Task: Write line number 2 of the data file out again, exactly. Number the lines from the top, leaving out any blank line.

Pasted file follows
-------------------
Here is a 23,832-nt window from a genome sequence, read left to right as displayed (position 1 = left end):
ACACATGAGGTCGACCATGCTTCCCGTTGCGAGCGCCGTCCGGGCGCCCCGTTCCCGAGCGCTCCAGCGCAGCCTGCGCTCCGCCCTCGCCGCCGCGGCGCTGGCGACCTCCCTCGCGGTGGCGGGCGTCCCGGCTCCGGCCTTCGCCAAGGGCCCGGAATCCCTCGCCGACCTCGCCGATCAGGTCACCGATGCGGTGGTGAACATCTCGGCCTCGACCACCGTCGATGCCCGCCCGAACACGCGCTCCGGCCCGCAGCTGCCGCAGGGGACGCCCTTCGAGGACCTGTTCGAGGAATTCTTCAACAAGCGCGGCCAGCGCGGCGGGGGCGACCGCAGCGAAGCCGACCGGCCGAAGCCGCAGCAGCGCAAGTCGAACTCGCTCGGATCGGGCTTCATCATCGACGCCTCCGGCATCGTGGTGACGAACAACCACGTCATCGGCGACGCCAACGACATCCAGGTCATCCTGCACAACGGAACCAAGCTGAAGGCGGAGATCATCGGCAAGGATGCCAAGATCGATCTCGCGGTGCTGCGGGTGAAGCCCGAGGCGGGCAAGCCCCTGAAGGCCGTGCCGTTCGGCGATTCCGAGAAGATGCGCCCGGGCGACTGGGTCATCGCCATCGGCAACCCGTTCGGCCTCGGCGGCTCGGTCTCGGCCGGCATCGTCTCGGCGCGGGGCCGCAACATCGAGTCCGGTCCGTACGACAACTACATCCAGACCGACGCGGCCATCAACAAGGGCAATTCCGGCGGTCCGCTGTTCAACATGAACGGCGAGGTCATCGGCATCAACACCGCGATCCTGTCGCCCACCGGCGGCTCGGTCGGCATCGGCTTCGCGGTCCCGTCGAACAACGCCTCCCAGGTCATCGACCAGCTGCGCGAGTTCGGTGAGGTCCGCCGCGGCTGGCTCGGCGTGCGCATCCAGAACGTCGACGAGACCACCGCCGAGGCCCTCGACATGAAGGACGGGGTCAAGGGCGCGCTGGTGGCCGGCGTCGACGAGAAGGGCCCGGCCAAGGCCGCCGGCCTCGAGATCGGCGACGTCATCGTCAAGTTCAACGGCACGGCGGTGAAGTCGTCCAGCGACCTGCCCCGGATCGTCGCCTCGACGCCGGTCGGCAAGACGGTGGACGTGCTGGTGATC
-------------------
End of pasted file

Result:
ACACATGAGGTCGACCATGCTTCCCGTTGCGAGCGCCGTCCGGGCGCCCCGTTCCCGAGCGCTCCAGCGCAGCCTGCGCTCCGCCCTCGCCGCCGCGGCGCTGGCGACCTCCCTCGCGGTGGCGGGCGTCCCGGCTCCGGCCTTCGCCAAGGGCCCGGAATCCCTCGCCGACCTCGCCGATCAGGTCACCGATGCGGTGGTGAACATCTCGGCCTCGACCACCGTCGATGCCCGCCCGAACACGCGCTCCGGCCCGCAGCTGCCGCAGGGGACGCCCTTCGAGGACCTGTTCGAGGAATTCTTCAACAAGCGCGGCCAGCGCGGCGGGGGCGACCGCAGCGAAGCCGACCGGCCGAAGCCGCAGCAGCGCAAGTCGAACTCGCTCGGATCGGGCTTCATCATCGACGCCTCCGGCATCGTGGTGACGAACAACCACGTCATCGGCGACGCCAACGACATCCAGGTCATCCTGCACAACGGAACCAAGCTGAAGGCGGAGATCATCGGCAAGGATGCCAAGATCGATCTCGCGGTGCTGCGGGTGAAGCCCGAGGCGGGCAAGCCCCTGAAGGCCGTGCCGTTCGGCGATTCCGAGAAGATGCGCCCGGGCGACTGGGTCATCGCCATCGGCAACCCGTTCGGCCTCGGCGGCTCGGTCTCGGCCGGCATCGTCTCGGCGCGGGGCCGCAACATCGAGTCCGGTCCGTACGACAACTACATCCAGACCGACGCGGCCATCAACAAGGGCAATTCCGGCGGTCCGCTGTTCAACATGAACGGCGAGGTCATCGGCATCAACACCGCGATCCTGTCGCCCACCGGCGGCTCGGTCGGCATCGGCTTCGCGGTCCCGTCGAACAACGCCTCCCAGGTCATCGACCAGCTGCGCGAGTTCGGTGAGGTCCGCCGCGGCTGGCTCGGCGTGCGCATCCAGAACGTCGACGAGACCACCGCCGAGGCCCTCGACATGAAGGACGGGGTCAAGGGCGCGCTGGTGGCCGGCGTCGACGAGAAGGGCCCGGCCAAGGCCGCCGGCCTCGAGATCGGCGACGTCATCGTCAAGTTCAACGGCACGGCGGTGAAGTCGTCCAGCGACCTGCCCCGGATCGTCGCCTCGACGCCGGTCGGCAAGACGGTGGACGTGCTGGTGATC